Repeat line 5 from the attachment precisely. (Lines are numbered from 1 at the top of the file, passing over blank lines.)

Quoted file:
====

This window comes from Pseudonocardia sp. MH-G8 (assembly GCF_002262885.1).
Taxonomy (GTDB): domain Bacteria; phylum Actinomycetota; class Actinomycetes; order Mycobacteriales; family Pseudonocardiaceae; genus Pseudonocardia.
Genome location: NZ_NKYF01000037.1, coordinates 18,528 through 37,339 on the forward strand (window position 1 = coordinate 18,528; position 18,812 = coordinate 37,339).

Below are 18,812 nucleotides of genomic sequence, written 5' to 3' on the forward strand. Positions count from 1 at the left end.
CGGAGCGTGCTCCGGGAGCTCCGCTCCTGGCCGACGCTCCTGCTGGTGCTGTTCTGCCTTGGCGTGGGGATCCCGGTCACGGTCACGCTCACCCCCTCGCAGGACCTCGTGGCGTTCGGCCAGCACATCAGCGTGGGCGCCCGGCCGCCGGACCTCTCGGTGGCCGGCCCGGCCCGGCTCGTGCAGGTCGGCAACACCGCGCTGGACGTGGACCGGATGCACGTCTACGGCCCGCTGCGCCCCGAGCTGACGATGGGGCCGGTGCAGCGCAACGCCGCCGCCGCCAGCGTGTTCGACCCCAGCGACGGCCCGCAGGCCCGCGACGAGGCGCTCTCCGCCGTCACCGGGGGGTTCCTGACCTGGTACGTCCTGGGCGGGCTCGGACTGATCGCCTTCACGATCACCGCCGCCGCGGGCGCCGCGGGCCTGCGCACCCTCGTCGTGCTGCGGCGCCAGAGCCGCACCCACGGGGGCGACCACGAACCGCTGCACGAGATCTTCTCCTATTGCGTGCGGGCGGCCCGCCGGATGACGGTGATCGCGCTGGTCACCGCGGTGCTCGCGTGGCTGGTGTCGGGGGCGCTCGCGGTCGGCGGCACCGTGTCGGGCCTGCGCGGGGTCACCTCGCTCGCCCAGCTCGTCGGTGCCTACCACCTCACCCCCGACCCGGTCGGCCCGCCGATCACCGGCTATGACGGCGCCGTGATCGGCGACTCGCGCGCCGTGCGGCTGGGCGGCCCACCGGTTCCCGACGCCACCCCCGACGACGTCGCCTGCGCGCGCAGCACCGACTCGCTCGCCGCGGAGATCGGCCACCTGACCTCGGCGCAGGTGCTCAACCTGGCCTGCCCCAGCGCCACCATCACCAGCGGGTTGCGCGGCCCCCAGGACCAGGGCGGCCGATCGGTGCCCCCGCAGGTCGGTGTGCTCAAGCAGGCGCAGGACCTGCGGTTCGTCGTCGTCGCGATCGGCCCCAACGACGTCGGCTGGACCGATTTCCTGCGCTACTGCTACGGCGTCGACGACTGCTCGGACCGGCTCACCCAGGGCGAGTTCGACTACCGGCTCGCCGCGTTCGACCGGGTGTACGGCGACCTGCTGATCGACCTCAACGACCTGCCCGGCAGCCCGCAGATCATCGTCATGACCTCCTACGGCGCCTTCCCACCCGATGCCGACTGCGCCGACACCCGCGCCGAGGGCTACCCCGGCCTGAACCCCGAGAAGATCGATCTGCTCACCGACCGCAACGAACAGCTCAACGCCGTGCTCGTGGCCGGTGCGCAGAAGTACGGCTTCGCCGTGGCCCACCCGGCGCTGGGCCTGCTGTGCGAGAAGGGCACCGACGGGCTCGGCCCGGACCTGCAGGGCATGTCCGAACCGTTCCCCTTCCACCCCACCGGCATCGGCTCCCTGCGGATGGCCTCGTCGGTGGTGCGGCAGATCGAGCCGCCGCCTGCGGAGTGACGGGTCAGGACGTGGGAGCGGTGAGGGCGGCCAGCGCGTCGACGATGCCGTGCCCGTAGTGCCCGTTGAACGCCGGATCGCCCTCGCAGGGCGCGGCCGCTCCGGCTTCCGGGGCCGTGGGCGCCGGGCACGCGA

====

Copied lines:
CGGAGCGTGCTCCGGGAGCTCCGCTCCTGGCCGACGCTCCTGCTGGTGCTGTTCTGCCTTGGCGTGGGGATCCCGGTCACGGTCACGCTCACCCCCTCGCAGGACCTCGTGGCGTTCGGCCAGCACATCAGCGTGGGCGCCCGGCCGCCGGACCTCTCGGTGGCCGGCCCGGCCCGGCTCGTGCAGGTCGGCAACACCGCGCTGGACGTGGACCGGATGCACGTCTACGGCCCGCTGCGCCCCGAGCTGACGATGGGGCCGGTGCAGCGCAACGCCGCCGCCGCCAGCGTGTTCGACCCCAGCGACGGCCCGCAGGCCCGCGACGAGGCGCTCTCCGCCGTCACCGGGGGGTTCCTGACCTGGTACGTCCTGGGCGGGCTCGGACTGATCGCCTTCACGATCACCGCCGCCGCGGGCGCCGCGGGCCTGCGCACCCTCGTCGTGCTGCGGCGCCAGAGCCGCACCCACGGGGGCGACCACGAACCGCTGCACGAGATCTTCTCCTATTGCGTGCGGGCGGCCCGCCGGATGACGGTGATCGCGCTGGTCACCGCGGTGCTCGCGTGGCTGGTGTCGGGGGCGCTCGCGGTCGGCGGCACCGTGTCGGGCCTGCGCGGGGTCACCTCGCTCGCCCAGCTCGTCGGTGCCTACCACCTCACCCCCGACCCGGTCGGCCCGCCGATCACCGGCTATGACGGCGCCGTGATCGGCGACTCGCGCGCCGTGCGGCTGGGCGGCCCACCGGTTCCCGACGCCACCCCCGACGACGTCGCCTGCGCGCGCAGCACCGACTCGCTCGCCGCGGAGATCGGCCACCTGACCTCGGCGCAGGTGCTCAACCTGGCCTGCCCCAGCGCCACCATCACCAGCGGGTTGCGCGGCCCCCAGGACCAGGGCGGCCGATCGGTGCCCCCGCAGGTCGGTGTGCTCAAGCAGGCGCAGGACCTGCGGTTCGTCGTCGTCGCGATCGGCCCCAACGACGTCGGCTGGACCGATTTCCTGCGCTACTGCTACGGCGTCGACGACTGCTCGGACCGGCTCACCCAGGGCGAGTTCGACTACCGGCTCGCCGCGTTCGACCGGGTGTACGGCGACCTGCTGATCGACCTCAACGACCTGCCCGGCAGCCCGCAGATCATCGTCATGACCTCCTACGGCGCCTTCCCACCCGATGCCGACTGCGCCGACACCCGCGCCGAGGGCTACCCCGGCCTGAACCCCGAGAAGATCGATCTGCTCACCGACCGCAACGAACAGCTCAACGCCGTGCTCGTGGCCGGTGCGCAGAAGTACGGCTTCGCCGTGGCCCACCCGGCGCTGGGCCTGCTGTGCGAGAAGGGCACCGACGGGCTCGGCCCGGACCTGCAGGGCATGTCCGAACCGTTCCCCTTCCACCCCACCGGCATCGGCTCCCTGCGGATGGCCTCGTCGGTGGTGCGGCAGATCGAGCCGCCGCCTGCGGAGTGACGGGTCAGGACGTGGGAGCGGTGAGGGCGGCCAGCGCGTCGACGATGCCGTGCCCGTAGTGCCCGTTGAACGCCGGATCGCCCTCGCAGGGCGCGGCCGCTCCGGCTTCCGGGGCCGTGGGCGCCGGGCACGCGA